3.1. Multi species based grassland as a source of resilience and reduction of systems vulnerability
3.2. Diversity of grassland, grassland management and grazing herd as a source of resilience and reduction of systems vulnerability

Session 4: Looking for synergy between animal, grassland and crops

The session will focus on issues that are less often discussed in EGF congresses although they have a very important role for the sustainability of food systems. The intensification and specialization of farming systems has led to a geographical separation of livestock and cropping areas with the development of intensive livestock farming with confined animals that are now often questioned by society, especially for reasons of animal welfare, and cropping areas with degraded soils and high pesticide use within highly simplified rotations. Consumers perceive pasture-based systems as more natural and better for animal welfare and health than confinement but grazing can also put animals in greater exposure to wildlife, parasites, predation, and heat stress. The designing of innovative mixed farming systems with the introduction of diverse ley pastures into cropping systems can contribute to overcome these limitations but has received little attention in Europe and require new organizations between stakeholders.

4.1. Grassland at the service of livestock welfare and health
4.2. Integration of ley pasture and crop system for a more sustainable agricultural production

Session 5: Initiatives for the transfer and co-construction of innovations on and for grassland

European projects increasingly associate research, development and stakeholders to co-innovate. The objective of the session will be to take a tour of Europe’s grassland-focus initiatives aimed at promoting knowledge transfer between research and end-users, co-development of innovation in the domain of grassland and grassland management for sustainable food systems and the identification of knowledge gaps. After an introductive invited paper on the reflections carried out on the strategy of implementation of networking projects, the session will provide some illustrations of the diversity of themes, approaches, means of actions and achievements.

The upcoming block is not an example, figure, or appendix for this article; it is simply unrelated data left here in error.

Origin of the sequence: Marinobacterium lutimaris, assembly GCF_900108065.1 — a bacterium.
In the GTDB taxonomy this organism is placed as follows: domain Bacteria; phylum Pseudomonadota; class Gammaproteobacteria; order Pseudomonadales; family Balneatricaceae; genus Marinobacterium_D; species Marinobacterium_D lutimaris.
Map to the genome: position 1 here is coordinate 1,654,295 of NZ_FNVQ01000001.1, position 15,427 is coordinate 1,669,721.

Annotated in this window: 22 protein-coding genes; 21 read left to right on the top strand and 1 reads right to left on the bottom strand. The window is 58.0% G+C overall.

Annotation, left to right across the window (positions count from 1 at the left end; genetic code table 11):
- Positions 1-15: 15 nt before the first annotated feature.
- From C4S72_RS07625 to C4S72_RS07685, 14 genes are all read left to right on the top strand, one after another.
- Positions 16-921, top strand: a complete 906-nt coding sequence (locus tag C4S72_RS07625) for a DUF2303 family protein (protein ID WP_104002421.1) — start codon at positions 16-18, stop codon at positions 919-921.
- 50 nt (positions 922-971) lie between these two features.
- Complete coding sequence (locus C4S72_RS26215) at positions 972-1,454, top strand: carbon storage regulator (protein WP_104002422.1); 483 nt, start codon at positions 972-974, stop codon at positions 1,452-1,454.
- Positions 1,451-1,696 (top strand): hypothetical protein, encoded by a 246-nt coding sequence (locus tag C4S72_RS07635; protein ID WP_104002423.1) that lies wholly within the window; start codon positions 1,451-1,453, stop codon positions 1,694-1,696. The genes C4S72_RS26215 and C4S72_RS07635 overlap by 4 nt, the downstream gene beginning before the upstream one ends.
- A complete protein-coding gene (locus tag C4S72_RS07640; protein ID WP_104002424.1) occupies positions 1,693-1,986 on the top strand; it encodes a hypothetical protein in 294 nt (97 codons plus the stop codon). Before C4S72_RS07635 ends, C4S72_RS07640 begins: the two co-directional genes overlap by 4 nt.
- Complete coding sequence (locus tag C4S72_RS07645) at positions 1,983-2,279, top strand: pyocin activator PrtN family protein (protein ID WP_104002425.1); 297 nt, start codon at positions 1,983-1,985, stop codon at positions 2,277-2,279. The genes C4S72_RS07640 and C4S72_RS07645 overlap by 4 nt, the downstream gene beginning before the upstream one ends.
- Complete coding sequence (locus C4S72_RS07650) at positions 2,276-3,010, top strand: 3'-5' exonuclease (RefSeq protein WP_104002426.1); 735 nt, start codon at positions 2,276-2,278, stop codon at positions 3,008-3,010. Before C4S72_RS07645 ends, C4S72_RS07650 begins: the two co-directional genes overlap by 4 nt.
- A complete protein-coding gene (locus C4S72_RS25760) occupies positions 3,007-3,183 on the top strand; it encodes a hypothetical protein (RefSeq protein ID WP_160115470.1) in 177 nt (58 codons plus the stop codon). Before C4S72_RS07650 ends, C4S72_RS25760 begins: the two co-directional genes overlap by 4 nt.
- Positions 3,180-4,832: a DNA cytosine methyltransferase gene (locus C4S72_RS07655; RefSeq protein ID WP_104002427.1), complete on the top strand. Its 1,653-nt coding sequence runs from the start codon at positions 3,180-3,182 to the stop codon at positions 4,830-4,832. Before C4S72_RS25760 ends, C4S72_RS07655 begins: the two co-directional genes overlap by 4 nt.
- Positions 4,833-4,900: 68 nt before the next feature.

5.1. A state of play of the initiatives in Europe
5.2. A brief testimony contribution of a current European project
5.3. Spot presentations
5.4. Debate with the audience

A brief tour of agriculture in Normandy

Agriculture in Normandy is diverse. Grassland is of major importance in the region. Permanent and temporary grassland cover 40 and 11% of the agricultural area, respectively. Maize silage represents 15% and cereals 20% of the agricultural areas in the region, cereals being mainly produced in the highly intensified Plaine de Caen. Some grasslands are intensively managed, while others are extensively managed and engaged in nature preservation projects. Livestock agriculture is diverse and includes specialised dairy farming, specialized cattle farming, mixed farming systems, horse farming and also sheep farming. Normandy is the third most important French region for dairy production with 12% of the dairy herd and is renowned for its famous products such as Normande raw milk cheeses, creams and butters. Normandy is also the most famous French region for horse production, notably horses for sporting events and a well know agricultural region for cider production and alcohol (the famous Calvados). Overall the Normande agriculture is a good illustration of the diversity of challenges and expectations for the future of grassland in circular and sustainable food systems.